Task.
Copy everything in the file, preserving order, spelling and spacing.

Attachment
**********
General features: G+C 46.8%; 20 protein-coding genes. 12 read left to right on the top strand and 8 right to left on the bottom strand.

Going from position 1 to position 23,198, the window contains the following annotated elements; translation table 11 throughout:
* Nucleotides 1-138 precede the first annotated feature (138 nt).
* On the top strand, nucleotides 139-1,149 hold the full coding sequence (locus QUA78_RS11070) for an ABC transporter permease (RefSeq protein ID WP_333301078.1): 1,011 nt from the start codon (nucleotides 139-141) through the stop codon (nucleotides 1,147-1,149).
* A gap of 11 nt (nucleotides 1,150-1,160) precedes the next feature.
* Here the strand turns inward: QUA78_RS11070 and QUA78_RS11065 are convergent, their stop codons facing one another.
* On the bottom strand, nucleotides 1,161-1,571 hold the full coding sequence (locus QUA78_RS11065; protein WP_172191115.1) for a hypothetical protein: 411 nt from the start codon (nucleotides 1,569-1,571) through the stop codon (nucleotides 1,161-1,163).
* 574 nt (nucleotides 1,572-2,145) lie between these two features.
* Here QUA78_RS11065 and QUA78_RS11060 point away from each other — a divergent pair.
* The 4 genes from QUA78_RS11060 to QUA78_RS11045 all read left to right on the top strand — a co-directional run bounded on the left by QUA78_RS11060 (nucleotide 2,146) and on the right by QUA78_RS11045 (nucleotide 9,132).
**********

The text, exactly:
General features: G+C 46.8%; 20 protein-coding genes. 12 read left to right on the top strand and 8 right to left on the bottom strand.

Going from position 1 to position 23,198, the window contains the following annotated elements; translation table 11 throughout:
* Nucleotides 1-138 precede the first annotated feature (138 nt).
* On the top strand, nucleotides 139-1,149 hold the full coding sequence (locus QUA78_RS11070) for an ABC transporter permease (RefSeq protein ID WP_333301078.1): 1,011 nt from the start codon (nucleotides 139-141) through the stop codon (nucleotides 1,147-1,149).
* A gap of 11 nt (nucleotides 1,150-1,160) precedes the next feature.
* Here the strand turns inward: QUA78_RS11070 and QUA78_RS11065 are convergent, their stop codons facing one another.
* On the bottom strand, nucleotides 1,161-1,571 hold the full coding sequence (locus QUA78_RS11065; protein WP_172191115.1) for a hypothetical protein: 411 nt from the start codon (nucleotides 1,569-1,571) through the stop codon (nucleotides 1,161-1,163).
* 574 nt (nucleotides 1,572-2,145) lie between these two features.
* Here QUA78_RS11065 and QUA78_RS11060 point away from each other — a divergent pair.
* The 4 genes from QUA78_RS11060 to QUA78_RS11045 all read left to right on the top strand — a co-directional run bounded on the left by QUA78_RS11060 (nucleotide 2,146) and on the right by QUA78_RS11045 (nucleotide 9,132).